Our current struggles finding good people to perform the work we have is getting in the way of business success. New business is being declined, existing business is taking longer to perform and waste, and error is increasing. In short, the absence of a quality workforce is getting in the way of our productivity, profitability, and improving shareholder value. How can we fix our workforce shortage? What can we do to improve our workforce culture by turning it into a workforce culture of excellence?
The answer is much more than paying sign-on bonuses or increasing starting wages. While they may prove to fix an immediate problem, they are not sustainable solutions. In fact, they do little more than increase our operating costs in the direct form of wages followed by an increase in other expenses such as taxes and some benefits. Add to that a questionable level of return because in reality, all we have done is throw a less than creative solution into the middle of our challenges; a short-term solution that will only cause us more problems in the future.
Developing a sustainable Workforce Culture of Excellence takes work. It means, in many ways, we will have to cast off some of our limiting beliefs and other views regarding business.
I know of few businesses who won’t claim that their workforce is their greatest asset. I know fewer businesses that practice that by “walking the talk.” Some may be troubled by those words but let me offer this; do you treat your workforce as an asset whose costs need to be managed or controlled, or, do you treat your workforce like an investment where you expect a demonstrable return? How you answered those questions tells you how well you walk the talk that your workforce is your greatest asset.
So Where Do You Begin?
You begin by looking at your mission and the strategic plan you have that supports it. If you don’t have a strategic plan then get one as it is critical to solving your workforce dilemma. Ask yourself, what Knowledge, Skills, Abilities, Experiences, and Behaviors (KSAEB) do I need to execute my mission and my strategic plan? You have just taken the first step in creating a Workforce Culture of excellence.
The next step is to identify those positions within your business that can best impact the execution of your mission and strategy. That isn’t your entire workforce. Reality says that not all of your business can directly impact that strategy and mission execution equally. This is the first time you will challenge your previous beliefs because you are experiencing that not all positions and by extension, not all employees are equal in value. “A positions” have the greatest contribution, “B Positions have some but not the greatest contribution and so on.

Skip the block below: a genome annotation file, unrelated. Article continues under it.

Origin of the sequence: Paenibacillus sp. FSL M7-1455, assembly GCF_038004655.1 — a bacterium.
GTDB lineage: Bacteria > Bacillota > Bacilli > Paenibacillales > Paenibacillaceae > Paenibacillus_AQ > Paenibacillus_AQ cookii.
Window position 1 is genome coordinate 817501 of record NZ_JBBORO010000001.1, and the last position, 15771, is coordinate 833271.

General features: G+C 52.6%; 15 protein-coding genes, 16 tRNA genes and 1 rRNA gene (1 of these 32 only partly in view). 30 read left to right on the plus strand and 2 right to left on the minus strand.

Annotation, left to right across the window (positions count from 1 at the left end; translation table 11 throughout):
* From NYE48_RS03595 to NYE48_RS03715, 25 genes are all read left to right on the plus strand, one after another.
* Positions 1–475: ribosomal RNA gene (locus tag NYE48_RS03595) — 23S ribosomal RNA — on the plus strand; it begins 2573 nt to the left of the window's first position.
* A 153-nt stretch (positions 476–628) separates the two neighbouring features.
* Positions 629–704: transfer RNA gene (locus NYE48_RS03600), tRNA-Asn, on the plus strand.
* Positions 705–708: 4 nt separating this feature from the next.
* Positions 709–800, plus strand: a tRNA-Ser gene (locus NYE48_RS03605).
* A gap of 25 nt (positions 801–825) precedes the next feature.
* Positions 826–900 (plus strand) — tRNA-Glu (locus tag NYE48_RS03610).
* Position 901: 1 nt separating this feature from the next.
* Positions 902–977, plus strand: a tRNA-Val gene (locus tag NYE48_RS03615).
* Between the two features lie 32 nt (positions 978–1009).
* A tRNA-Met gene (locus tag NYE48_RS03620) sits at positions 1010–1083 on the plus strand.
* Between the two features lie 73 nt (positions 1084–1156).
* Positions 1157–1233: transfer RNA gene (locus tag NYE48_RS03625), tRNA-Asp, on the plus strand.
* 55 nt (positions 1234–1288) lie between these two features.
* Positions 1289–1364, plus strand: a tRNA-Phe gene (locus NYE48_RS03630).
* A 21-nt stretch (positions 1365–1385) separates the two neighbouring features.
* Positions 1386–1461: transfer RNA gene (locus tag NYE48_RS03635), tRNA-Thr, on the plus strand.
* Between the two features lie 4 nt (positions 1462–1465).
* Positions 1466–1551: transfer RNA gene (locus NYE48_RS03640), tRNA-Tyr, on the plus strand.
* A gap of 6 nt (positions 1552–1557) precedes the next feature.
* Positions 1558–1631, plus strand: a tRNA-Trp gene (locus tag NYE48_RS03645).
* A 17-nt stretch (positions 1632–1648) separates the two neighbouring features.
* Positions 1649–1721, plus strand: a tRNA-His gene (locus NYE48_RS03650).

Once you’ve identified the positions, it is time to assess the workforce in them. How well does the workforce stack up against ALL OF THE KSAEB’s you previously identified? Those that do, and who perform highly, have become your “A Players.” Those that do but perform on an average level are now your “B Players.” (You may find some who meet most of your criteria but not all, these could be “B- Players.” Everyone else is a “C Player.”
How do you pay and reward your employees? Are you focused on giving everyone the same annual increase, are you giving good workers a 3% increase and average workers a 2%? Do you give your C Player employees a raise? That practice needs to change. Now is when you begin to offer a greater reward to your A Players who are in A Positions. This means more than likely your reward and recognition plans are going to change. A Players give more in return, so you invest more in them. You give less to B Players, and you may give little or nothing to C Players. The key to success here is how you measure and recognize their performance.
The result of this effort is that you get a return from the marketplace because you are recognized as both valuing and rewarding high performers. Some of your B Players will be motivated to become A Players, some of your B- Players may become strong B players or even A Players. C players are not a group you should be overly concerned with. Further, you become known to A Players who work for companies that operate like you used to and now they want to join a business that values them more.
By strategically focusing on how you identify and reward your workforce, instead of just arbitrarily increasing wages to attract applicants, you create a culture of workforce excellence that produces more, creates greater profits and also increases owner equity. This makes recruiting and retention simpler while improving the Cost-Benefit ratio and Return on Investment of your workforce.